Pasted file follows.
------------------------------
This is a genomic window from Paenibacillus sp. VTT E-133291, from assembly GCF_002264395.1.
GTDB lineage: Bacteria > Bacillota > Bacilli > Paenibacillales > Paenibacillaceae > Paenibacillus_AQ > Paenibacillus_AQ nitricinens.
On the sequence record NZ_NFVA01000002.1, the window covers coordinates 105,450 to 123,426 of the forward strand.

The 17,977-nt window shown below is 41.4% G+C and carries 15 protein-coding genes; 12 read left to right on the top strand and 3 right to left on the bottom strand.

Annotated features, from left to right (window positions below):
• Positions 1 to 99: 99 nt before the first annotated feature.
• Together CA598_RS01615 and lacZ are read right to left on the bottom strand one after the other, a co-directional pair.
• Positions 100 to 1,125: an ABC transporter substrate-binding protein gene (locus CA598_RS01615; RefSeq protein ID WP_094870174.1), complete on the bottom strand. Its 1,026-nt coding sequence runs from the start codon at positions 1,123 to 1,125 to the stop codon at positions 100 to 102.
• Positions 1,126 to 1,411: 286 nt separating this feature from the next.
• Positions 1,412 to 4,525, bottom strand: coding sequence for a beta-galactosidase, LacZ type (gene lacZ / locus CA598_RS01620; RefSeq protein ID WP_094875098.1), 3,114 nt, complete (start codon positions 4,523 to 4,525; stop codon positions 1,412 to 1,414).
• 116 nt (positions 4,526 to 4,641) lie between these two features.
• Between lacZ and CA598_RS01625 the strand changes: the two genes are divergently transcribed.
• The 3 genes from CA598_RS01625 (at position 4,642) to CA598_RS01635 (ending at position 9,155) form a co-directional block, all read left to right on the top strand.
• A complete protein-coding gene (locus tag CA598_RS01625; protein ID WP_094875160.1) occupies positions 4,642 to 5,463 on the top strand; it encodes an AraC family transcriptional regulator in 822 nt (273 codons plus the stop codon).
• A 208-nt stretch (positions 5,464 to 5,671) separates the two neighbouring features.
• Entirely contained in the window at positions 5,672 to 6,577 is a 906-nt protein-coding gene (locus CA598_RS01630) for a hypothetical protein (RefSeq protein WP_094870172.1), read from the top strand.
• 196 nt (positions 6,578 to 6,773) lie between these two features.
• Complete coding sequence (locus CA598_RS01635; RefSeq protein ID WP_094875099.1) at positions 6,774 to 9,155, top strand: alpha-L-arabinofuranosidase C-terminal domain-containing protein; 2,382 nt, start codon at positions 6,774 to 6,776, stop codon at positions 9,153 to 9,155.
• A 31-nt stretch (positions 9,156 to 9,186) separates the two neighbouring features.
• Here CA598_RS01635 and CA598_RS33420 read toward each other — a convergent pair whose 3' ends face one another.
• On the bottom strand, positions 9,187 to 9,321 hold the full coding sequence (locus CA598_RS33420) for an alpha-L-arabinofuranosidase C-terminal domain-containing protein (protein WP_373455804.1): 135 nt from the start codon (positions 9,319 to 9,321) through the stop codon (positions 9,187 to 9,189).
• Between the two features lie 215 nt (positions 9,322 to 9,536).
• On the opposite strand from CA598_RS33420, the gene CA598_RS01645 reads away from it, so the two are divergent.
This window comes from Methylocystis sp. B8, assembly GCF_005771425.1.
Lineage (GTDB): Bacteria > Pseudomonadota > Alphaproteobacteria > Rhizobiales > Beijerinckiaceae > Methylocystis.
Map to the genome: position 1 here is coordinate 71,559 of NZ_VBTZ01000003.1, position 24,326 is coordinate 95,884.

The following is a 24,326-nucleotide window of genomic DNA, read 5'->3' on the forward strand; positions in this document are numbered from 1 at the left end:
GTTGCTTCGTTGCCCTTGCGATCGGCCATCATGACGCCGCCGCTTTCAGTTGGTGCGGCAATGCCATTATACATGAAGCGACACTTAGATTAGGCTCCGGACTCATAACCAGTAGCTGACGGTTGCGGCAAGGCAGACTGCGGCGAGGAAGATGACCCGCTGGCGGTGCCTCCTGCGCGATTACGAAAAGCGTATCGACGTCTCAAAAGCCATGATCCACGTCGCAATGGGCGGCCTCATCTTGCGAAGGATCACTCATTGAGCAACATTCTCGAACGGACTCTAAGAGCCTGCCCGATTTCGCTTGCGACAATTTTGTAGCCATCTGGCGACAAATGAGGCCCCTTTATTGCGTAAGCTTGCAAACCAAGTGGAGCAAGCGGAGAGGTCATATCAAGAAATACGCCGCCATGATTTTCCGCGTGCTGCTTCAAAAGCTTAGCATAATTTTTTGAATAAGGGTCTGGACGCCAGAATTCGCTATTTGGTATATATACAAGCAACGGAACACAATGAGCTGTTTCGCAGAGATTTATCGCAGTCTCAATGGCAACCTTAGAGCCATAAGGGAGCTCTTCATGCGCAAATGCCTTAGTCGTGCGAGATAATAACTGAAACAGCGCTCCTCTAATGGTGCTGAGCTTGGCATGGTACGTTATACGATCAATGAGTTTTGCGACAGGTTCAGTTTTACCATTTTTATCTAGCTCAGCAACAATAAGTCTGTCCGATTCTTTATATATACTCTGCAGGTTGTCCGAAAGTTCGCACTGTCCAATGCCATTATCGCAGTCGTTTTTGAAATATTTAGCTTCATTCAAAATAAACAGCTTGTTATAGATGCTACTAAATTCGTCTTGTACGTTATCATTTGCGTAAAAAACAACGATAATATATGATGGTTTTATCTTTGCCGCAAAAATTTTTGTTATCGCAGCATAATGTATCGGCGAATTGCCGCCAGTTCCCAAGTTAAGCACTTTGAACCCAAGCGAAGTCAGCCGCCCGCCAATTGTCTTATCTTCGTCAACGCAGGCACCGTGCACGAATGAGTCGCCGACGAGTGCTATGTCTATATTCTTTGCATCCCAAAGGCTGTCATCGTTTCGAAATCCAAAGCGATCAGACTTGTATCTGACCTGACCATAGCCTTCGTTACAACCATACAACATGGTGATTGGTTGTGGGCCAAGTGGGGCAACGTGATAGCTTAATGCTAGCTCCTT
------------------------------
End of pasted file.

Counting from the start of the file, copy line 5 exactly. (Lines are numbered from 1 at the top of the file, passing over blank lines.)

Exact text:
Annotated features, from left to right (window positions below):